|Feb15-12, 08:32 AM||#1|
People, today i had a exam in math analysis and there was a integral to solve:
∫ x^2√(1-x^2) dx
ok, i started to think about the trigonometric substitution. x= sint
but, with that substitution now i have a ∫sin^2tcos^2t dt
so i have to do something like ∫(1-cos^2t)(cos^2t) dt ok and i thought (no thanks...)
i never learned how to solve a integral with the trigonometric formula, so solve something like
∫cos^4t dt takes a lot of time.
So i tried t = √(1-x^2)
dt/dx = -x/(√(1-x^2) )
So now i have a integral
as we know t = √(1-x^2) so x= 1-t^2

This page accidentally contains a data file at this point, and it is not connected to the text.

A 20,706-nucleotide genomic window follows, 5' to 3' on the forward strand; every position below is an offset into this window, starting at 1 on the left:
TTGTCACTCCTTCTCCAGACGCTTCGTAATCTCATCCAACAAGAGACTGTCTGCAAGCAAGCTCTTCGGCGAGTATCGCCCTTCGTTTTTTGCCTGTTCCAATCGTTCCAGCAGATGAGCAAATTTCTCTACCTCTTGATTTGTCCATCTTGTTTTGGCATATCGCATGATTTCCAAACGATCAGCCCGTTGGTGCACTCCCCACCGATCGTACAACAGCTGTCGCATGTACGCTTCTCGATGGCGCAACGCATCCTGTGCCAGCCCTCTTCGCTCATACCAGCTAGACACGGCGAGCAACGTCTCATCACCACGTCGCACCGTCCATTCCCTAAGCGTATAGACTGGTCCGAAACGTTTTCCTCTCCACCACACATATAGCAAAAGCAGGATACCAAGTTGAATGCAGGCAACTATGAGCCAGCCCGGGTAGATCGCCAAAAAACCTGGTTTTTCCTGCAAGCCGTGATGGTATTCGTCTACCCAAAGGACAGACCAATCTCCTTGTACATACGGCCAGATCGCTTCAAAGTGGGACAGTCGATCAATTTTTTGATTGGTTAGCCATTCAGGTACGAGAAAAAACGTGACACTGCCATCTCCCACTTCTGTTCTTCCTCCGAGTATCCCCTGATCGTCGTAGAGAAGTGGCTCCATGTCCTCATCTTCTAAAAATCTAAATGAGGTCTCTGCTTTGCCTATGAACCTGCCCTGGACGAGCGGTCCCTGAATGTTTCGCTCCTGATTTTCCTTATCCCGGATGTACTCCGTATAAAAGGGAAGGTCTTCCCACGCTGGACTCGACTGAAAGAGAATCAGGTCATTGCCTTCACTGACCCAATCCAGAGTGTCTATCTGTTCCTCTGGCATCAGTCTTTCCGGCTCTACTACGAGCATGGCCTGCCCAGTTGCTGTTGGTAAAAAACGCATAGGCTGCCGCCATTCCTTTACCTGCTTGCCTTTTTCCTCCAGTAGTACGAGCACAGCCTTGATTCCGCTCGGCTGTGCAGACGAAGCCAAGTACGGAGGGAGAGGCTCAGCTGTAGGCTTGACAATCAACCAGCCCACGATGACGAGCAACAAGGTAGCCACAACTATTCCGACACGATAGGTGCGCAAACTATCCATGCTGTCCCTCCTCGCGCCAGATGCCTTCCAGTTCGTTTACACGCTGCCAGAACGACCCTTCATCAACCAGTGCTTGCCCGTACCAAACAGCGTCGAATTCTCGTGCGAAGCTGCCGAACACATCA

-∫((1-t^2)t^2) dt = -∫t^2 - t^4 dt
ok now it is easy...
Please tell me that i did it in the correct way!
|Feb15-12, 09:00 AM||#2|
Blog Entries: 5
You can easily check by differentiating, however I think that you'll find you're off by a factor of x then.
The problem seems to be
I don't know how much that helps you though.
|Feb15-12, 09:08 AM||#3|
what a stupid error.
Damn. ok i should do it by trigonometric substitution.
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